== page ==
The History Behind Smash Mouth's All Star

If you lived in the Anglosphere and were old enough to comprehend music and lyrics in 1999, you almost certainly came across Smash Mouth's "All Star," either that year or soon after. It's one of those songs that's hard to escape even if you try. If it wasn't on the radio during its initial release, it was in the soundtracks to movie after movie. If it's not being trumpeted at sporting events these days, it's been absorbed into online culture as meme fodder. Some music and cultural critics with a pronounced disdain for all things '90s turn their noses up at the song and its band, but "All Star" has been the kind of perpetual hit for Smash Mouth that many bands would truly envy.

In an interview with Songfacts, Smash Mouth guitarist-songwriter Greg Camp said that it was such cynical, bullying attitudes toward the band's fans that inspired the song in the first place. "We would get these big bags of fan mail...[a]nd about 85-90 percent of the mail was from these kids who were being bullied," said Camp, "or their brothers or older siblings were giving them s*** for liking Smash Mouth or liking whatever they're doing or the way they dressed and stuff. So we were like, 'We should write a song for fans.'" The song's never-ending popularity has been frustrating at times for Camp; his songwriting career has ever since been plagued by demands for more of the same. But he remains proud of the tune.

It's on the soundtrack for five films

"All Star's" fame was helped by its inclusion in the runaway hit film "Shrek." After featuring in the film itself and on its soundtrack, the song became tightly bound to the series, even getting a brief marching band reprise in "Shrek the Third." But "All Star" wasn't the first choice of anyone involved in the first "Shrek's" production. Per The Ringer, the original plan was to have songwriter Matthew Mahaffey write a soundalike tune, with "All Star" serving as a temp track until the new song could be finished. It would have been the only song written specifically for "Shrek," but after Mahaffey was done and his new track was cut into the film, DreamWorks boss Jeffrey Katzenberg insisted on using "All Star."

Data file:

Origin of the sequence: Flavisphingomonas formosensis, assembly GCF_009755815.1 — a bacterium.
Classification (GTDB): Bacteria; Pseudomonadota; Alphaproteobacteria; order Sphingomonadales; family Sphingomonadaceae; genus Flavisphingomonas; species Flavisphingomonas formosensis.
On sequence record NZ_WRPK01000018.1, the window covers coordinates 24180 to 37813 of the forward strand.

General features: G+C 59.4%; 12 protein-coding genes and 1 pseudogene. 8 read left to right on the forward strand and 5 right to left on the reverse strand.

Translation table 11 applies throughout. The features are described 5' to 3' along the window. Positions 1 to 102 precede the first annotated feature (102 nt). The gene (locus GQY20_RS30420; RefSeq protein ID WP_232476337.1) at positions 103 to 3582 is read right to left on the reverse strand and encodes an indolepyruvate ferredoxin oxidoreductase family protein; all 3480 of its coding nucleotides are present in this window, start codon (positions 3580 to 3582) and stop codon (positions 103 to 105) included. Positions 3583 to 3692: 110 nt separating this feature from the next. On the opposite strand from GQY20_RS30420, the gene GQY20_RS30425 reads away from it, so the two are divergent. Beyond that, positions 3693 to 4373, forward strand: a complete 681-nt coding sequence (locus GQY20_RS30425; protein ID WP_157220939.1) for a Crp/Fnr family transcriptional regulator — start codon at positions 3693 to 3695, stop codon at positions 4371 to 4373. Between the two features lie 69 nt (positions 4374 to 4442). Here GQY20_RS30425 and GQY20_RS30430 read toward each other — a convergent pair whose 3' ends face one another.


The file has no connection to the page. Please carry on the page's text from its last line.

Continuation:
Part of the reluctance to commit to using "All Star" earlier in production came from the fact that it had already featured in more than one film. It was in 1999's superhero spoof "Mystery Men," and the music video for "All Star" even featured clips from that film. By the time "Shrek" was being animated, "All Star" had also popped up in the soundtrack for "Inspector Gadget" and was due to feature in "Rat Race." And "Shrek" wouldn't be the only animated film to use it either. When Fox and Saban cobbled together "Digimon" shorts to make a movie, they also used American pop tunes to fill out the soundtrack, and "All Star" was on the list (per Fanbyte).

It's been repurposed for memes, sports, and climate change

The afterlife of "All Star" after its initial release has been multifaceted. It's been driven in large part by the plethora of remixes, parodies, and memes all over the worldwide web. GQ tracked the online parodies back as far as the "Mario, You're a Plumber" cover of 2009, but there have been many more since. All the online buzz has helped keep "All Star" and Smash Mouth alive in the public consciousness (per Entertainment Weekly), and members of the band have generally enjoyed the covers and spoofs, with some reservations. "Sometimes I feel like it's a little disrespectful," Steve Harwell, who died on September 4, 2023, told Rolling Stone, "and at the same time I feel like it's an honor to have people go out of their way to do this...[t]hey wouldn't do it if they didn't love it."

Sports fans have also kept the torch burning for the song. Smash Mouth is named for a sports term, and the title has led many to assume "All Star" had something to do with sports. Greg Camp, who wrote the song, denied this, but that hasn't stopped fans from breaking it out at stadiums. "I guess it got co-opted," bassist Paul De Lisle told WBUR.

It's been similarly co-opted by climate change activists in recent years. Per The New York Times, a brief mention in the lyrics of melting ice has led to the song being taken as an anthem for climate advocacy.